19 March 2010


I have a working theory that the better Alfred Hitchcock got as a filmmaker, the worse he got as a director. The more he gained mastery over the parts he cared about, the more myopic his vision of the film as a whole got, and things like performance, pacing, and rhythm went right out the window. According to Wikipedia, Lifeboat is Hitch's 31st film, with 23 more to follow, and coming as it does roughly halfway through his career it seems to support my theory at least incidentally. The casualties of Hitch's later genius do not suffer here, with some pretty solid performances and tight pacing. The film is downright exciting from the first frame to the last, and although the camera shies from the darker moments the story definitely does not.

The anti- or pro-war message of the film is interesting, especially Hitch's defense of writing a strong Nazi character in the middle of WWII as necessary to prove his point that "the Allies needed to stop bickering and work together to win the war." That, I can handle, and watching it 60 years later with a more even-keeled view of Germans in general I definitely could not have predicted whether or not Willi was going to turn on them or prove to be their salvation after all. The women in the story are given a reasonable shake, starting out as more than just girlfriends and wives and only devolving into lovers when desperation takes hold and everybody starts looking for someone to die with. In fact, I laughed right out loud when upper-class journalist Connie and rough, tattooed sailor Kovac skipped all the little back-and-forth flirtations and went straight from loathing each other to kissing furiously when they believed death was just around the corner. "We might as well go down together, Connie," he says. I wish I could say the charming Negro was as well handled, but at least he was a noble, respectable character, even if he was a two-dimensional one who knew his place. Hell, even Casablanca fucks that one up. (To be fair, they do agree to give him a vote in their "democracy" early on, without batting an eyelash. That's a little progressive, right?)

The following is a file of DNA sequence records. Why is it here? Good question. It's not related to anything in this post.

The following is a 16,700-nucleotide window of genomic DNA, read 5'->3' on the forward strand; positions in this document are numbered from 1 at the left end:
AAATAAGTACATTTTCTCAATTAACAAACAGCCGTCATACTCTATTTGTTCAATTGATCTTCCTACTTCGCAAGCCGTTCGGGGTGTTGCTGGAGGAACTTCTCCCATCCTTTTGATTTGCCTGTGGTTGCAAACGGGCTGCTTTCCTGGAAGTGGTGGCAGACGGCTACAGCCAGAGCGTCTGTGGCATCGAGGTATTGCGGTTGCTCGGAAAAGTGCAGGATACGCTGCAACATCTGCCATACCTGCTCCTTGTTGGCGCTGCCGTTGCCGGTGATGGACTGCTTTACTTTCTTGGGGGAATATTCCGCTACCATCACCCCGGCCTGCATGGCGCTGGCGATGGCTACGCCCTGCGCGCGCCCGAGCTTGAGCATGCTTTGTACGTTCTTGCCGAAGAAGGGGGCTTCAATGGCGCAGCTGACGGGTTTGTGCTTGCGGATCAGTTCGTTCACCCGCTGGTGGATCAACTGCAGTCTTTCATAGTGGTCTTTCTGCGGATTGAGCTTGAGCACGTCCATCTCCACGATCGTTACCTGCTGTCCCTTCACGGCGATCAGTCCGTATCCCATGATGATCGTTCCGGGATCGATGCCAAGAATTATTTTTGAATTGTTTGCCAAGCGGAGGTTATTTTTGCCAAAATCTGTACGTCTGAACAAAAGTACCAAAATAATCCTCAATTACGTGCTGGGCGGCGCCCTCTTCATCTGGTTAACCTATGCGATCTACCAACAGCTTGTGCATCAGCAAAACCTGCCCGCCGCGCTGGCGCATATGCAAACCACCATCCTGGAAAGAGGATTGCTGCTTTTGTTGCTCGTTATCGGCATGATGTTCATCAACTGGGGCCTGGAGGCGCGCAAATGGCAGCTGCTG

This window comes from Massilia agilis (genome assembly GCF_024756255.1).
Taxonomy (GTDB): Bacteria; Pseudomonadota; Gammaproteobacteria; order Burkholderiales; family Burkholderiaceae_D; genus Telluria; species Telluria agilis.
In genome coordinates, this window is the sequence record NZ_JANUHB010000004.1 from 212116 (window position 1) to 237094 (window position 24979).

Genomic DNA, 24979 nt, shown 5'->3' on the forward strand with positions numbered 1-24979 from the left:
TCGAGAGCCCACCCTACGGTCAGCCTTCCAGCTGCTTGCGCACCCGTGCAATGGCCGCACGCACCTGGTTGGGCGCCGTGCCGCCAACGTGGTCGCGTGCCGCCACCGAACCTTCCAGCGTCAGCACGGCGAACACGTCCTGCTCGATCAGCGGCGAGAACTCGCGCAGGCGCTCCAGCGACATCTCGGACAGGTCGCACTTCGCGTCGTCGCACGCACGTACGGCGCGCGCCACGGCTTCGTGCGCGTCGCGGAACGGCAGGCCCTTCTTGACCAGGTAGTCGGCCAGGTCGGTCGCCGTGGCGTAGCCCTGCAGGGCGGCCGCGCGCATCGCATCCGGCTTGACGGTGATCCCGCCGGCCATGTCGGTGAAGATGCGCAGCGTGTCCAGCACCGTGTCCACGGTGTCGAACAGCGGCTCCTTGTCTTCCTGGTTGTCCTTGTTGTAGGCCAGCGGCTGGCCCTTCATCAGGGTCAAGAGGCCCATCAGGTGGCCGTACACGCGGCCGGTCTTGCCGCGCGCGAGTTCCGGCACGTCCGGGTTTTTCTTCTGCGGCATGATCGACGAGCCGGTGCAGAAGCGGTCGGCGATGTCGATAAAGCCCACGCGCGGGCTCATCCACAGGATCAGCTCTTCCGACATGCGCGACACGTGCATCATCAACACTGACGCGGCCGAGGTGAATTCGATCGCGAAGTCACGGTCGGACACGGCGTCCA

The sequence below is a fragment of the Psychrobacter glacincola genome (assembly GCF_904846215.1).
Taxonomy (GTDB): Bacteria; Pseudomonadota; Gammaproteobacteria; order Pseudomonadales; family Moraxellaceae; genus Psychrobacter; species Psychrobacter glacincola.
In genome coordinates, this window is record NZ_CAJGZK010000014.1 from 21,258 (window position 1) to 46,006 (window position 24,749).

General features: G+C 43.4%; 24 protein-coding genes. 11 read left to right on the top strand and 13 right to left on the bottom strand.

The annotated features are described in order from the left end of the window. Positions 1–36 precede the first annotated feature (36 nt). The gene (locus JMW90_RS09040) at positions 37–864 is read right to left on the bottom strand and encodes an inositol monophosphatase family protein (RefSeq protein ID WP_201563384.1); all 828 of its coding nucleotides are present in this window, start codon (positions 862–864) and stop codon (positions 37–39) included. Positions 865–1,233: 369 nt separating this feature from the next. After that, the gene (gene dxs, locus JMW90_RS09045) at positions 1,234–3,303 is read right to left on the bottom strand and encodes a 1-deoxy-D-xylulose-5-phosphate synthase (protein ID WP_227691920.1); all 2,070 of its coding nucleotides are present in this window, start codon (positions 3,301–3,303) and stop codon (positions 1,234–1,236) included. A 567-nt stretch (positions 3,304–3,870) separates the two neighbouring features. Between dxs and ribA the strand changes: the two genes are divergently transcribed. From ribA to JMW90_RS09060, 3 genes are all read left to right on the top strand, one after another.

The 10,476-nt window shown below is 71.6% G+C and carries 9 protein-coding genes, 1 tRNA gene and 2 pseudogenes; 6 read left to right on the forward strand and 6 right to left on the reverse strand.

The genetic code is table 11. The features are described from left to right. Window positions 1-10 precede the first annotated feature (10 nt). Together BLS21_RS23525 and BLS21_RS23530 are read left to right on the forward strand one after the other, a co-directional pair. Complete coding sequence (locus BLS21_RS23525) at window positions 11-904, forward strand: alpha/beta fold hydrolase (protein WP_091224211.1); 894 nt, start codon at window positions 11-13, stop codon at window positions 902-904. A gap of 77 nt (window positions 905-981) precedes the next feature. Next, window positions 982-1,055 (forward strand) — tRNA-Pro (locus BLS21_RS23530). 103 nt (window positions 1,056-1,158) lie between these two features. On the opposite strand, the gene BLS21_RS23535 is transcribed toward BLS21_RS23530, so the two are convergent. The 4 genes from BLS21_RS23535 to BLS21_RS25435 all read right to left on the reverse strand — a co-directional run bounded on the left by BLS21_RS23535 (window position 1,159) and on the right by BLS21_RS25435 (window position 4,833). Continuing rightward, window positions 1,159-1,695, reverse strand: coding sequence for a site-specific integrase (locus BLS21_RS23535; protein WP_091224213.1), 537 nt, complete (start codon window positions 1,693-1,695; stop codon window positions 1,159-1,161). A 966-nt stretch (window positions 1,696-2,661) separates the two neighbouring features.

The story had the right blend of characters, from classes and races and genders and attitudes, without feeling artificial, and the events as they unfold are pretty great. Then again, I suppose working from Steinbeck makes that kind of easy. Anyway I'm thoroughly impressed and I'm glad this was the random movie I grabbed tonight out of my pile of should-watch movies.

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